For our studies on behavioural ecology, evolutionary ecology, population dynamics and landscape ecology we use small mammals, and voles in particular. Main topics are the spatio-temporal organisation of populations and chrono-ecology, i.e. the evolutionary establishment and ecological relevance of diel activity patterns for predator/prey interactions, for interspecific competition (temporal niche concept), and for the intraspecific social organisation of populations. Projects primarily aim at aspects of basic ecological research, for which experimental field studies on the population level are combined with computer modelling (individual based modelling, game theory models) and advanced statistical approaches (neutral models, re-sampling procedures).
We have close cooperations with research groups in Fenno-Scandia (e.g. Jyväskylä/Finland, Umeå/Sweden, Oslo/Norway), where we also conduct some experimental work both in the field and in large-size enclosures. This work is focussed on predator/prey interactions (particularly to chemical communication and the so-called breeding suppression hypothesis) as well as on the establishing success of dispersers. These topics are related to the 3-5 year population cycles of lemmings and voles, and to the effect of habitat structure on behaviour.
In addition our group also deals with applied questions. We conducted the mammalian scientific survey accompanying the removal of the motorway A4 in Leutratal to document changes in movement patterns of small and medium-sized mammals after the disappearance of a major barrier structure. Further studies with applied background are concerned with bats, nutria, and beaver as well as with wild cat, lynx, and wolf. Also several projects on wildlife biology and game management are accomplished.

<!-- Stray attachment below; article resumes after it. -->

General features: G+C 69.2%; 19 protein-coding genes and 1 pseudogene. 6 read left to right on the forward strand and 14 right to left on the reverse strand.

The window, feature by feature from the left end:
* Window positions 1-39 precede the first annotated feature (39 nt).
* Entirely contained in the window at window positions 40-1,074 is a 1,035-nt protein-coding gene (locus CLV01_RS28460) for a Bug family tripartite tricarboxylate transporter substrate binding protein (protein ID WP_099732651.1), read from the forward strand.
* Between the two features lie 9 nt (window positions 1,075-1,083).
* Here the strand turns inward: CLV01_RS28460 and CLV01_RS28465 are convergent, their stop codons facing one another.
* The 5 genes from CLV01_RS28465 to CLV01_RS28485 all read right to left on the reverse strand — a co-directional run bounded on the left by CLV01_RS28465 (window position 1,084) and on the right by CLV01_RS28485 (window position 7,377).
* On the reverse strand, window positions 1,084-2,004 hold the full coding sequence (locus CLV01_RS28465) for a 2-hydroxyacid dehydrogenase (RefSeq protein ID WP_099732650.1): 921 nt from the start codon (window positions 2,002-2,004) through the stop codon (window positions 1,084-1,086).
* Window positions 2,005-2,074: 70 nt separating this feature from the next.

Employed methods are life-trapping with individual marking (CMR, PIT marking), radio-tracking (probe antenna method), and automatic activity recording in the field (passage counters). Since summer 2000 the experimental studies are mainly conducted at the Remderoda field station close to Jena, where six large-sized enclosures (50 x 50 m), working space, and accommodation for field work are available. The focus of the work at this facility is the manipulation of habitat and population structure to study the effect on behaviour and population dynamics of the common vole (Microtus arvalis), which serves as a model organism (EMS studies).